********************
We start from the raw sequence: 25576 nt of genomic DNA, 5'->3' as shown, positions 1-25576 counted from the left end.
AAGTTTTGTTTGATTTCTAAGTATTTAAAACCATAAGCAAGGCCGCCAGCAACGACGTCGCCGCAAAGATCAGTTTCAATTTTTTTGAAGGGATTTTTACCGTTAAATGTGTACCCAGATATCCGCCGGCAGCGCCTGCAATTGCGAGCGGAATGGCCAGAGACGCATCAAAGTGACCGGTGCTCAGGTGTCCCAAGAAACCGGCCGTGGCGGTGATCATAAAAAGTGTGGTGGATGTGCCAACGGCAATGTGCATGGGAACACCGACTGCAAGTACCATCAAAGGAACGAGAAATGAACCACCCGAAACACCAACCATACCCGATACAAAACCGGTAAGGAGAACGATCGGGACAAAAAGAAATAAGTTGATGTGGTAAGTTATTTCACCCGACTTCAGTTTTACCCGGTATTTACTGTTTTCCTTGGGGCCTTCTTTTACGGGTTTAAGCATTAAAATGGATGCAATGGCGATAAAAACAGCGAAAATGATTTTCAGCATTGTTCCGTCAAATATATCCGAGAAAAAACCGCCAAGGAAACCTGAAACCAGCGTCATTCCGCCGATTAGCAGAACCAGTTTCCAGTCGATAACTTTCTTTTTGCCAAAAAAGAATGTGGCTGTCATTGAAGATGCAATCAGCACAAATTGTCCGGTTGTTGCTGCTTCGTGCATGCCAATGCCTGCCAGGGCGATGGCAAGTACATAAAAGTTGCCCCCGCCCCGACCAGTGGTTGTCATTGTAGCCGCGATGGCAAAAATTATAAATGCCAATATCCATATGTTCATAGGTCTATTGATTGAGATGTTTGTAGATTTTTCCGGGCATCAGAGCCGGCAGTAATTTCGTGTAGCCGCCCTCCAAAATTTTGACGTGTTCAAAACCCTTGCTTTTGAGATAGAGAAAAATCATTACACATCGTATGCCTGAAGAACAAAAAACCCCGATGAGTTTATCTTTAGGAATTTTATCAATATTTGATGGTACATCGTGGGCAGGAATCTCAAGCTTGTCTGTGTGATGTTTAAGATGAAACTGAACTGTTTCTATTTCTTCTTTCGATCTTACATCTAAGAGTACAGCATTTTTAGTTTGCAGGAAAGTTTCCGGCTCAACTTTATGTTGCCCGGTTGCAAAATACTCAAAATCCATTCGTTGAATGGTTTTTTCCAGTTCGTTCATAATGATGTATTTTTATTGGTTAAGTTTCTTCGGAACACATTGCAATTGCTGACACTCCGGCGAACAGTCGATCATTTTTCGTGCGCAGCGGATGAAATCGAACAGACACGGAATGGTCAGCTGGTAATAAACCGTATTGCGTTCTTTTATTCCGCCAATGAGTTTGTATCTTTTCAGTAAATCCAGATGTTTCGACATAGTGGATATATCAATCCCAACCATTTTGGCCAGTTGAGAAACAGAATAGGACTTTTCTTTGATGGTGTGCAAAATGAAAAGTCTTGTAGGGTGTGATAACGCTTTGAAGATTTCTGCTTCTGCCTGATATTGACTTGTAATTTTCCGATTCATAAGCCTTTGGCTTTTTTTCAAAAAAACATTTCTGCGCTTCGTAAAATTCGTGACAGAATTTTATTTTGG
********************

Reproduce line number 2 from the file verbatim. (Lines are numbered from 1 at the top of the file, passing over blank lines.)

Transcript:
AAGTTTTGTTTGATTTCTAAGTATTTAAAACCATAAGCAAGGCCGCCAGCAACGACGTCGCCGCAAAGATCAGTTTCAATTTTTTTGAAGGGATTTTTACCGTTAAATGTGTACCCAGATATCCGCCGGCAGCGCCTGCAATTGCGAGCGGAATGGCCAGAGACGCATCAAAGTGACCGGTGCTCAGGTGTCCCAAGAAACCGGCCGTGGCGGTGATCATAAAAAGTGTGGTGGATGTGCCAACGGCAATGTGCATGGGAACACCGACTGCAAGTACCATCAAAGGAACGAGAAATGAACCACCCGAAACACCAACCATACCCGATACAAAACCGGTAAGGAGAACGATCGGGACAAAAAGAAATAAGTTGATGTGGTAAGTTATTTCACCCGACTTCAGTTTTACCCGGTATTTACTGTTTTCCTTGGGGCCTTCTTTTACGGGTTTAAGCATTAAAATGGATGCAATGGCGATAAAAACAGCGAAAATGATTTTCAGCATTGTTCCGTCAAATATATCCGAGAAAAAACCGCCAAGGAAACCTGAAACCAGCGTCATTCCGCCGATTAGCAGAACCAGTTTCCAGTCGATAACTTTCTTTTTGCCAAAAAAGAATGTGGCTGTCATTGAAGATGCAATCAGCACAAATTGTCCGGTTGTTGCTGCTTCGTGCATGCCAATGCCTGCCAGGGCGATGGCAAGTACATAAAAGTTGCCCCCGCCCCGACCAGTGGTTGTCATTGTAGCCGCGATGGCAAAAATTATAAATGCCAATATCCATATGTTCATAGGTCTATTGATTGAGATGTTTGTAGATTTTTCCGGGCATCAGAGCCGGCAGTAATTTCGTGTAGCCGCCCTCCAAAATTTTGACGTGTTCAAAACCCTTGCTTTTGAGATAGAGAAAAATCATTACACATCGTATGCCTGAAGAACAAAAAACCCCGATGAGTTTATCTTTAGGAATTTTATCAATATTTGATGGTACATCGTGGGCAGGAATCTCAAGCTTGTCTGTGTGATGTTTAAGATGAAACTGAACTGTTTCTATTTCTTCTTTCGATCTTACATCTAAGAGTACAGCATTTTTAGTTTGCAGGAAAGTTTCCGGCTCAACTTTATGTTGCCCGGTTGCAAAATACTCAAAATCCATTCGTTGAATGGTTTTTTCCAGTTCGTTCATAATGATGTATTTTTATTGGTTAAGTTTCTTCGGAACACATTGCAATTGCTGACACTCCGGCGAACAGTCGATCATTTTTCGTGCGCAGCGGATGAAATCGAACAGACACGGAATGGTCAGCTGGTAATAAACCGTATTGCGTTCTTTTATTCCGCCAATGAGTTTGTATCTTTTCAGTAAATCCAGATGTTTCGACATAGTGGATATATCAATCCCAACCATTTTGGCCAGTTGAGAAACAGAATAGGACTTTTCTTTGATGGTGTGCAAAATGAAAAGTCTTGTAGGGTGTGATAACGCTTTGAAGATTTCTGCTTCTGCCTGATATTGACTTGTAATTTTCCGATTCATAAGCCTTTGGCTTTTTTTCAAAAAAACATTTCTGCGCTTCGTAAAATTCGTGACAGAATTTTATTTTGG